Rollins himself has taken the high road, saying he has all the respect in the world for Hart. One wonders if Hart is still bitter about the way his career abruptly ended due to a concussion.

13. Brock Lesnar: “I Don’t Like Gays”

via attitudesports.co



In words that would make a PG-era McMahon family run for the hills, Brock Lesnar bluntly told an ESPN.com reporter in 2004, “I don’t like gays.” This remark derived from a fan telling Lesnar that her male friend thought he was cute while Lesnar was being followed for a profile by the sports website.

After dispensing of the fan with a slew of swears and homophobic slurs, he turned point blank to the reporter to almost challenge him, “Write that down in your little notebook. I don’t like gays.”

Of course, even back in 2004 it was unthinkable for a public figure like Lesnar to be so baldly hateful. He would eventually apologize for the remarks, but it is hard even now to forget his outburst. It’s worth noting that Lesnar was only 27 years old at the time—who doesn’t say constant stupid nonsense in their 20s?—and one hopes that his worldview has evolved with the times.

12. Bill DeMott Denies Harassment Allegations

via poptower.com



Despite his also-ran status as a WCW and WWE wrestler, Bill DeMott got in on the ground floor as one of the earliest employees of the WWE Performance Center in Orlando at the inception of NXT, after a successful run as the head trainer on Tough Enough and in FCW. His tenure would be marked by controversy, with claims from NXT trainees that DeMott was a bully, physically threatened his students, and encouraged sexual harassment of the female wrestlers.

DeMott was accused of such behavior by mutliple wrestlers over the span of several years, but WWE claimed an investigation found no misconduct. DeMott maintained his own innocence steadfastly, despite resigning from the company in 2015. He attempted to look noble in doing so, saying he didn’t want to sully WWE’s name over the allegations, but one wonders why he would have resigned if he had nothing to hide.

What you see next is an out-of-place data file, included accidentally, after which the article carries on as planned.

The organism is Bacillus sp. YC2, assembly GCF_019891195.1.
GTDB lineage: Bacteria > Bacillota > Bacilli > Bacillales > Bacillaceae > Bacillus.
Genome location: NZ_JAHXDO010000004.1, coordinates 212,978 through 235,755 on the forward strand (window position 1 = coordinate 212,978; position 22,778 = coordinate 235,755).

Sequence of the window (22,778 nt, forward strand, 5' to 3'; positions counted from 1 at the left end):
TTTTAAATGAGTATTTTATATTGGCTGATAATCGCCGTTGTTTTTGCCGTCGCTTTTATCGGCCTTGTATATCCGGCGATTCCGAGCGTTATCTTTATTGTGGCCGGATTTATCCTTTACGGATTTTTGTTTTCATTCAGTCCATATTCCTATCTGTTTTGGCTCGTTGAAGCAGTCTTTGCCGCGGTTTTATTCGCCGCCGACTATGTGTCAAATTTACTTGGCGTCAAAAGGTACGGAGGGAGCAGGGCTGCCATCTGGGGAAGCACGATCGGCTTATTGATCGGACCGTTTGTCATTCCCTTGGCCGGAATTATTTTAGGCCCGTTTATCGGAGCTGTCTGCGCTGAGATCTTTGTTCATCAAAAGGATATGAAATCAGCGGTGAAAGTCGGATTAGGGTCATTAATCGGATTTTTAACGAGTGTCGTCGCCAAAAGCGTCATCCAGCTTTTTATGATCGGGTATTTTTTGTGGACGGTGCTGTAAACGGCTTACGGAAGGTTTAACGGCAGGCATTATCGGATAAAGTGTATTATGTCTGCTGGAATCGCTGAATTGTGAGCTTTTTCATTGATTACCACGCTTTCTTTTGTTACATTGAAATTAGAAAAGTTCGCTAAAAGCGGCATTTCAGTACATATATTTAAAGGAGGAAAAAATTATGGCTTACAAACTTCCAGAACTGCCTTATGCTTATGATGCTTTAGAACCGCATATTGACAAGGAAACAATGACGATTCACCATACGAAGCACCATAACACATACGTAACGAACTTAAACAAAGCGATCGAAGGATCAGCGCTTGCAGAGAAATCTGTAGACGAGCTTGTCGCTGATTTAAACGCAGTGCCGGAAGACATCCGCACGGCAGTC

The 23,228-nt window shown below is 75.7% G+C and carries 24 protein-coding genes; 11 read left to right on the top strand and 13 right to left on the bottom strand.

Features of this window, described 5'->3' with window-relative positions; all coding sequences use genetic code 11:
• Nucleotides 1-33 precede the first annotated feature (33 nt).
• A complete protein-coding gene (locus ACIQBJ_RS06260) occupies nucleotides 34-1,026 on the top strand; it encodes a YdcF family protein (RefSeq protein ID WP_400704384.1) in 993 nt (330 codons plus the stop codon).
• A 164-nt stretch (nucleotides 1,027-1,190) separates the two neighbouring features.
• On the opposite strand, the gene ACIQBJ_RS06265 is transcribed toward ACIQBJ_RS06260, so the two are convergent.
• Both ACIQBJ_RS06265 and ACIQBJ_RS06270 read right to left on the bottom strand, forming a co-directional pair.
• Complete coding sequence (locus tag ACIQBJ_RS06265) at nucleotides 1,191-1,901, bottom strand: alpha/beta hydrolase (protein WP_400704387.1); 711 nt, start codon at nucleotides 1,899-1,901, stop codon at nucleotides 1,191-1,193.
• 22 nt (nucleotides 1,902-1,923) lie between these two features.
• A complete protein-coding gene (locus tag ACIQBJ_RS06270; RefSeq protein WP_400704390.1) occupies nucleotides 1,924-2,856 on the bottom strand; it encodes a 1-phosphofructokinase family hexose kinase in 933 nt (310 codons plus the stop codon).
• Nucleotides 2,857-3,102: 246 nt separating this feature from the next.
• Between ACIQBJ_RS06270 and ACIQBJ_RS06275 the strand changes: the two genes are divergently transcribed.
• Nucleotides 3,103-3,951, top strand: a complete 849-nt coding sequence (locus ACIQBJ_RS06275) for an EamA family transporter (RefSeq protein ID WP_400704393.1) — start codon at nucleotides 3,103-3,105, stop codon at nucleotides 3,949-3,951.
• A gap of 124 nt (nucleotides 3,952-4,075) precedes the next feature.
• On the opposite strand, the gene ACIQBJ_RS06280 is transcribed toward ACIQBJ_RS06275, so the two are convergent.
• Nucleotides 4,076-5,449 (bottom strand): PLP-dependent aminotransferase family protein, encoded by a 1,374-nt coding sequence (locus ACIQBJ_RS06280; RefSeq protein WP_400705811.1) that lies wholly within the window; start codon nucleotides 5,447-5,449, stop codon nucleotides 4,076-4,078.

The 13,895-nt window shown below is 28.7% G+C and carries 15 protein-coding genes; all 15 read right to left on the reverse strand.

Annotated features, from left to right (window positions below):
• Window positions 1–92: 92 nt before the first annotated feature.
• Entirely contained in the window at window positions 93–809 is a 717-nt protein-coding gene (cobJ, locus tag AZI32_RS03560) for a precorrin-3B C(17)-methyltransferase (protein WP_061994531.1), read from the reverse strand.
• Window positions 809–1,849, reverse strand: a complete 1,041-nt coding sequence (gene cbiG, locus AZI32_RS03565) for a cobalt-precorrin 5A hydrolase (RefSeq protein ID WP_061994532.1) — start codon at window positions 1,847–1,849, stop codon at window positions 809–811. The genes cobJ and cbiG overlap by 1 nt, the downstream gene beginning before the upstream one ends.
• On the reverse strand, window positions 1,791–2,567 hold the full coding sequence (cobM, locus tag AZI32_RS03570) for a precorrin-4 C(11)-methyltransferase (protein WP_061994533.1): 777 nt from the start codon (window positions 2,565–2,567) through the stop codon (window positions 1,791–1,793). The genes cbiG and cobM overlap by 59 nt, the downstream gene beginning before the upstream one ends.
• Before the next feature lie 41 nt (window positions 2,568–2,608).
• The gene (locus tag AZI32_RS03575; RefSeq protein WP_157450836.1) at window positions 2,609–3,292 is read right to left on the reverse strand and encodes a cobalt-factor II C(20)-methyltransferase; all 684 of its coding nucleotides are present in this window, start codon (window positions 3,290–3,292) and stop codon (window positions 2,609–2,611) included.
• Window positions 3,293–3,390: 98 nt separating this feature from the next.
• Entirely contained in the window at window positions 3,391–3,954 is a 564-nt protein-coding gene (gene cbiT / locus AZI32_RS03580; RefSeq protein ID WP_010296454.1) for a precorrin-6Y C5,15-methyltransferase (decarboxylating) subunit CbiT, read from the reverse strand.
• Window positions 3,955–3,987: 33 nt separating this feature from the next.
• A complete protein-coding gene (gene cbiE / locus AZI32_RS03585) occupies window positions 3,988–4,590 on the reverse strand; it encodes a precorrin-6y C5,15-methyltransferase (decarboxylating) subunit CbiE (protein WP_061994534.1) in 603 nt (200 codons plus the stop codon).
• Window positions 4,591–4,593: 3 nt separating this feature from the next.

It was inevitable that with renewed media attention the scrutiny of DeMott’s training would increase, but with his resignation he and the company were able to sweep the controversy away.

11. Ryback Pitches Himself As Credible Threat To Lesnar

via wwe.com



Following his release from WWE, Ryback appeared on SiriusXM’s Busted Open, where he spoke at length about his pitched angle for a WrestleMania feud against Brock Lesnar. The angle involved Ryback leaving the company for six months to train at an MMA camp, attempting to make it look like he was training for a fight outside WWE, only to return and challenge Brock Lesnar to a match at ‘Mania. Apparently Ryback pitched this idea to Vince McMahon three years in a row.

It is difficult to imagine anything about this angle working. By the time of Ryback’s release, he had become a groan-inducing presence on WWE television, for his boring matches and incomprehensible promos. Even when he was more popular, his run was never anything dazzling, so to imagine that he had actually believed he was a big enough name to headline WrestleMania against one of WWE’s biggest draws is laughable.

They say it’s good to be a little cocky in the wrestling business, in order to show your worth to the decision makers, but there’s a difference between a healthy amount of confidence and outright stupidity.